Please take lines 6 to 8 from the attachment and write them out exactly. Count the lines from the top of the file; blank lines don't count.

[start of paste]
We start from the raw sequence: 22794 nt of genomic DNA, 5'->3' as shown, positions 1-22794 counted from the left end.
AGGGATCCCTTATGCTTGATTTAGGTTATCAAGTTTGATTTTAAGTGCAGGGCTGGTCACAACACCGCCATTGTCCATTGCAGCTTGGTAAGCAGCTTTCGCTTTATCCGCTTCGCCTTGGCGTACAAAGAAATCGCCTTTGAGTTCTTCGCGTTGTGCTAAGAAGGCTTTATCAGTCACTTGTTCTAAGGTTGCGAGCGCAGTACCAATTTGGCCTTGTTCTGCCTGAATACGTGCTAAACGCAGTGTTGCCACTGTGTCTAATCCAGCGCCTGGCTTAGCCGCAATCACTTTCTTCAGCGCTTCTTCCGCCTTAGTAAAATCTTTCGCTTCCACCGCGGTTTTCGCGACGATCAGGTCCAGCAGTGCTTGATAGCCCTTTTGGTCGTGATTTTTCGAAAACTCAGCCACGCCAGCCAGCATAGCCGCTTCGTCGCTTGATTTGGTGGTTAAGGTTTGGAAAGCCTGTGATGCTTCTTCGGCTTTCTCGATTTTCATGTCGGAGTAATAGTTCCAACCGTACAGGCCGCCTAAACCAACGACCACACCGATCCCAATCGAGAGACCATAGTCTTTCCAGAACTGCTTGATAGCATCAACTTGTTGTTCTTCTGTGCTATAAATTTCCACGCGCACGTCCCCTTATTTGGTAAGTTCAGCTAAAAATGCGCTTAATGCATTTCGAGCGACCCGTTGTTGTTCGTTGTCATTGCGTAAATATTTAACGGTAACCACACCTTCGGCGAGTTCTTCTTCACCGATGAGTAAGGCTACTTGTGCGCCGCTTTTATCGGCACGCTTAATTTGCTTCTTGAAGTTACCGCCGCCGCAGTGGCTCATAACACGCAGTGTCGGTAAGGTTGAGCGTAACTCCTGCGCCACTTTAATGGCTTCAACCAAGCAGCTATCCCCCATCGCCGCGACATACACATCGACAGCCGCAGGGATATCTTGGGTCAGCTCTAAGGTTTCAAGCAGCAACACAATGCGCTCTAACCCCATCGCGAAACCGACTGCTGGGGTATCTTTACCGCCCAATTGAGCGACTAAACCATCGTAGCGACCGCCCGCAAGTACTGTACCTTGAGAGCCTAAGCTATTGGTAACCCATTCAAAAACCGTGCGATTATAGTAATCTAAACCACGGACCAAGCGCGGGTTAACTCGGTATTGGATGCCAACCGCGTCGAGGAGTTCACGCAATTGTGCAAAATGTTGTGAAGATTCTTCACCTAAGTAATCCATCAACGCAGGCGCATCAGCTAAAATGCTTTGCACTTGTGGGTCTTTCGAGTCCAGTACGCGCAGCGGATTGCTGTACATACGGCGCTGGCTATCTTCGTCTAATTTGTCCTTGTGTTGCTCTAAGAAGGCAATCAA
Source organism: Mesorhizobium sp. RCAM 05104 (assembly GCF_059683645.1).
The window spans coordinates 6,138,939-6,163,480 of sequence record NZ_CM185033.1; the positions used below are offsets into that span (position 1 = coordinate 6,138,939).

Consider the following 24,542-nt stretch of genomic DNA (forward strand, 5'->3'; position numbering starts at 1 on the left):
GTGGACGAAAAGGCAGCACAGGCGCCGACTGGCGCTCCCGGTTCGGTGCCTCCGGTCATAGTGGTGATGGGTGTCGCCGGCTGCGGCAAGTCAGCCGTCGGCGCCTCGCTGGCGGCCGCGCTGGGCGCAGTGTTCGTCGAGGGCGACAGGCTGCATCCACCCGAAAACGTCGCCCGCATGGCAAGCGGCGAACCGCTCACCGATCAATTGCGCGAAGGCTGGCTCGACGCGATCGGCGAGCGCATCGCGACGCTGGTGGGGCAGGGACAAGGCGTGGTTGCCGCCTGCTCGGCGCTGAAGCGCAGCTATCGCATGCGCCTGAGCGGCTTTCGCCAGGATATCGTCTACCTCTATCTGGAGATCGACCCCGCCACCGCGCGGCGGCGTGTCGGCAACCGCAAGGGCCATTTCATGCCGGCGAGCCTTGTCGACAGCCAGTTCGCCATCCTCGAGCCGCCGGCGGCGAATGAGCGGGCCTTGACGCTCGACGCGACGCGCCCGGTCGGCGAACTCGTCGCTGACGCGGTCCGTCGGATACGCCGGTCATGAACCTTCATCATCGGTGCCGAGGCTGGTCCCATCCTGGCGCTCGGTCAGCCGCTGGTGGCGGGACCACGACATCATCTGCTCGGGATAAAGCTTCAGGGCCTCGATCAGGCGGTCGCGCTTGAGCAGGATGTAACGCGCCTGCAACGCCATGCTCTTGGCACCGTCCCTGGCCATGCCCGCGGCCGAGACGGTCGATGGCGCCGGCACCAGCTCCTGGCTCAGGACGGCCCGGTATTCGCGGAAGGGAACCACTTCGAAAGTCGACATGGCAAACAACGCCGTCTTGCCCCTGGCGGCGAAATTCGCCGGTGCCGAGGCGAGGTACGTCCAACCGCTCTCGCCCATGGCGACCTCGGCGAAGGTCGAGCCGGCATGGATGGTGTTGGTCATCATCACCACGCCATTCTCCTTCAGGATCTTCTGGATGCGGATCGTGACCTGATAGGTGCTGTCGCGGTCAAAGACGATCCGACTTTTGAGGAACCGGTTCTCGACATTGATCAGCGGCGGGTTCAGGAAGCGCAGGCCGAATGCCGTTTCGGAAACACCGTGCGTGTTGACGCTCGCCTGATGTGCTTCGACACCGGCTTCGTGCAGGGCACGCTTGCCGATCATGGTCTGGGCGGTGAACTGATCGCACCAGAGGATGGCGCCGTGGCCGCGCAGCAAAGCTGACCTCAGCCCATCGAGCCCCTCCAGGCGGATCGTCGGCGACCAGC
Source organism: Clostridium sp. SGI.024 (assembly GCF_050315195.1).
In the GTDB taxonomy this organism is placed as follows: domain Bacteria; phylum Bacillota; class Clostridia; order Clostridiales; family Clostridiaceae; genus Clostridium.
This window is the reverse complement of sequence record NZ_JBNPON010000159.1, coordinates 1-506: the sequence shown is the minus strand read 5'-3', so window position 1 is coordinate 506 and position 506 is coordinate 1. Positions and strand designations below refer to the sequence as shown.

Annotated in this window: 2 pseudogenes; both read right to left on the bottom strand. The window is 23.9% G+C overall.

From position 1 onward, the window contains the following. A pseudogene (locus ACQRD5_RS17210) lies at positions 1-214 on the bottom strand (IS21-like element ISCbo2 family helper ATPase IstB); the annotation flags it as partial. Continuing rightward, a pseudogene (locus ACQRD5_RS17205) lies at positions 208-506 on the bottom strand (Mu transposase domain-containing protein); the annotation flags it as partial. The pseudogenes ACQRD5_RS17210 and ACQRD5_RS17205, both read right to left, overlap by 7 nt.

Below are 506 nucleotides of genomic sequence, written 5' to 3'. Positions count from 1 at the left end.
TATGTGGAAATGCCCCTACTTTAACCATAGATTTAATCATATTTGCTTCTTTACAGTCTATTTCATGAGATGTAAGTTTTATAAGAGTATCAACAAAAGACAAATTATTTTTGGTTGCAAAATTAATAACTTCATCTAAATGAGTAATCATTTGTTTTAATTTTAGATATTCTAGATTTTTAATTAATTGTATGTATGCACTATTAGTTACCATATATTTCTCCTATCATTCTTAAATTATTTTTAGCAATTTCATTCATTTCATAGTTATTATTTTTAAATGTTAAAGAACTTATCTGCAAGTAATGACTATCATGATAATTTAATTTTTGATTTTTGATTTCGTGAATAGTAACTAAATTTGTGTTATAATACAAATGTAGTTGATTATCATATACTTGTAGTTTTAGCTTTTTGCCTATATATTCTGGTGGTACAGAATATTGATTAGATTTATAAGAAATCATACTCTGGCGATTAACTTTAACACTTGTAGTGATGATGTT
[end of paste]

GTGGACGAAAAGGCAGCACAGGCGCCGACTGGCGCTCCCGGTTCGGTGCCTCCGGTCATAGTGGTGATGGGTGTCGCCGGCTGCGGCAAGTCAGCCGTCGGCGCCTCGCTGGCGGCCGCGCTGGGCGCAGTGTTCGTCGAGGGCGACAGGCTGCATCCACCCGAAAACGTCGCCCGCATGGCAAGCGGCGAACCGCTCACCGATCAATTGCGCGAAGGCTGGCTCGACGCGATCGGCGAGCGCATCGCGACGCTGGTGGGGCAGGGACAAGGCGTGGTTGCCGCCTGCTCGGCGCTGAAGCGCAGCTATCGCATGCGCCTGAGCGGCTTTCGCCAGGATATCGTCTACCTCTATCTGGAGATCGACCCCGCCACCGCGCGGCGGCGTGTCGGCAACCGCAAGGGCCATTTCATGCCGGCGAGCCTTGTCGACAGCCAGTTCGCCATCCTCGAGCCGCCGGCGGCGAATGAGCGGGCCTTGACGCTCGACGCGACGCGCCCGGTCGGCGAACTCGTCGCTGACGCGGTCCGTCGGATACGCCGGTCATGAACCTTCATCATCGGTGCCGAGGCTGGTCCCATCCTGGCGCTCGGTCAGCCGCTGGTGGCGGGACCACGACATCATCTGCTCGGGATAAAGCTTCAGGGCCTCGATCAGGCGGTCGCGCTTGAGCAGGATGTAACGCGCCTGCAACGCCATGCTCTTGGCACCGTCCCTGGCCATGCCCGCGGCCGAGACGGTCGATGGCGCCGGCACCAGCTCCTGGCTCAGGACGGCCCGGTATTCGCGGAAGGGAACCACTTCGAAAGTCGACATGGCAAACAACGCCGTCTTGCCCCTGGCGGCGAAATTCGCCGGTGCCGAGGCGAGGTACGTCCAACCGCTCTCGCCCATGGCGACCTCGGCGAAGGTCGAGCCGGCATGGATGGTGTTGGTCATCATCACCACGCCATTCTCCTTCAGGATCTTCTGGATGCGGATCGTGACCTGATAGGTGCTGTCGCGGTCAAAGACGATCCGACTTTTGAGGAACCGGTTCTCGACATTGATCAGCGGCGGGTTCAGGAAGCGCAGGCCGAATGCCGTTTCGGAAACACCGTGCGTGTTGACGCTCGCCTGATGTGCTTCGACACCGGCTTCGTGCAGGGCACGCTTGCCGATCATGGTCTGGGCGGTGAACTGATCGCACCAGAGGATGGCGCCGTGGCCGCGCAGCAAAGCTGACCTCAGCCCATCGAGCCCCTCCAGGCGGATCGTCGGCGACCAGC
Source organism: Clostridium sp. SGI.024 (assembly GCF_050315195.1).
In the GTDB taxonomy this organism is placed as follows: domain Bacteria; phylum Bacillota; class Clostridia; order Clostridiales; family Clostridiaceae; genus Clostridium.